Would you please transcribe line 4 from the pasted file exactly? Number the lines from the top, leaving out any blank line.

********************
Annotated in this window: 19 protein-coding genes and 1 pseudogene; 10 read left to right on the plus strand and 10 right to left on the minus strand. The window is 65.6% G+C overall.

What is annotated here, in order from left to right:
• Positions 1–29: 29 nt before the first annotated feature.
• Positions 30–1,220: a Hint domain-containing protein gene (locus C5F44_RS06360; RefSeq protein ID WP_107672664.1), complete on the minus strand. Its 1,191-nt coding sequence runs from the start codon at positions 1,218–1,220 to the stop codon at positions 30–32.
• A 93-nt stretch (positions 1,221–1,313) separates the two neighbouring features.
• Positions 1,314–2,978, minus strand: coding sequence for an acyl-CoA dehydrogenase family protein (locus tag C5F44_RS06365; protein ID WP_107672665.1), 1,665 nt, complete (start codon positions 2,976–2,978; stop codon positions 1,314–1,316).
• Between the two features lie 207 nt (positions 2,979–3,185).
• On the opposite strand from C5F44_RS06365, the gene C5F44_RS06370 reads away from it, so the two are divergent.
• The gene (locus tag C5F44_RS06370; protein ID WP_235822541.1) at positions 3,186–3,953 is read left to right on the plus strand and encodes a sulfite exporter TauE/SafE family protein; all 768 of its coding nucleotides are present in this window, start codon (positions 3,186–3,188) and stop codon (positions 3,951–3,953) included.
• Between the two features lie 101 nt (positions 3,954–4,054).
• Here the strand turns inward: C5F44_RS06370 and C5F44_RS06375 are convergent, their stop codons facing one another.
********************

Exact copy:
• Positions 30–1,220: a Hint domain-containing protein gene (locus C5F44_RS06360; RefSeq protein ID WP_107672664.1), complete on the minus strand. Its 1,191-nt coding sequence runs from the start codon at positions 1,218–1,220 to the stop codon at positions 30–32.